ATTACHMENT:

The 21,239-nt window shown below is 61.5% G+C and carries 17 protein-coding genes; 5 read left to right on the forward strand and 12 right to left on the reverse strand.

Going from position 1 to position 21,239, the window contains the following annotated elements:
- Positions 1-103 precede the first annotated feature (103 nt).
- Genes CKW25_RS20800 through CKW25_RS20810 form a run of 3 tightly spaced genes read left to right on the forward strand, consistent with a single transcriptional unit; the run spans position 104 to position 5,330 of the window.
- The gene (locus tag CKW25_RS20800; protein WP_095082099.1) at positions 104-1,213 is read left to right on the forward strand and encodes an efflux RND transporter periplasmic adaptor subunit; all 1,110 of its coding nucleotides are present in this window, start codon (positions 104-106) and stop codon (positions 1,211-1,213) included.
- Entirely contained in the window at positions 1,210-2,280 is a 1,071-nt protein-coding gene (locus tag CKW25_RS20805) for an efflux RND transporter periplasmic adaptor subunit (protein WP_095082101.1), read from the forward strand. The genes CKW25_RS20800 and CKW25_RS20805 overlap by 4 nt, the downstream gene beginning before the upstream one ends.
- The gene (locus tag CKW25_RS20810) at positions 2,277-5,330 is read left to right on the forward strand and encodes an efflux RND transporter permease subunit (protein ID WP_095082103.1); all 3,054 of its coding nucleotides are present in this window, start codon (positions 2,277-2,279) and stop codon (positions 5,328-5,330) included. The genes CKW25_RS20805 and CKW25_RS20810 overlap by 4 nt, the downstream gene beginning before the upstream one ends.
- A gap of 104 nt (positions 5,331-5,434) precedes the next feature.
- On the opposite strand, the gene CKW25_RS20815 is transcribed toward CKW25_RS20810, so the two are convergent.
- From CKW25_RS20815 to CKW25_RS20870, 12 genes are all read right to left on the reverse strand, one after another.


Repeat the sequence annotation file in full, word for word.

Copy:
The 21,239-nt window shown below is 61.5% G+C and carries 17 protein-coding genes; 5 read left to right on the forward strand and 12 right to left on the reverse strand.

Going from position 1 to position 21,239, the window contains the following annotated elements:
- Positions 1-103 precede the first annotated feature (103 nt).
- Genes CKW25_RS20800 through CKW25_RS20810 form a run of 3 tightly spaced genes read left to right on the forward strand, consistent with a single transcriptional unit; the run spans position 104 to position 5,330 of the window.
- The gene (locus tag CKW25_RS20800; protein WP_095082099.1) at positions 104-1,213 is read left to right on the forward strand and encodes an efflux RND transporter periplasmic adaptor subunit; all 1,110 of its coding nucleotides are present in this window, start codon (positions 104-106) and stop codon (positions 1,211-1,213) included.
- Entirely contained in the window at positions 1,210-2,280 is a 1,071-nt protein-coding gene (locus tag CKW25_RS20805) for an efflux RND transporter periplasmic adaptor subunit (protein WP_095082101.1), read from the forward strand. The genes CKW25_RS20800 and CKW25_RS20805 overlap by 4 nt, the downstream gene beginning before the upstream one ends.
- The gene (locus tag CKW25_RS20810) at positions 2,277-5,330 is read left to right on the forward strand and encodes an efflux RND transporter permease subunit (protein ID WP_095082103.1); all 3,054 of its coding nucleotides are present in this window, start codon (positions 2,277-2,279) and stop codon (positions 5,328-5,330) included. The genes CKW25_RS20805 and CKW25_RS20810 overlap by 4 nt, the downstream gene beginning before the upstream one ends.
- A gap of 104 nt (positions 5,331-5,434) precedes the next feature.
- On the opposite strand, the gene CKW25_RS20815 is transcribed toward CKW25_RS20810, so the two are convergent.
- From CKW25_RS20815 to CKW25_RS20870, 12 genes are all read right to left on the reverse strand, one after another.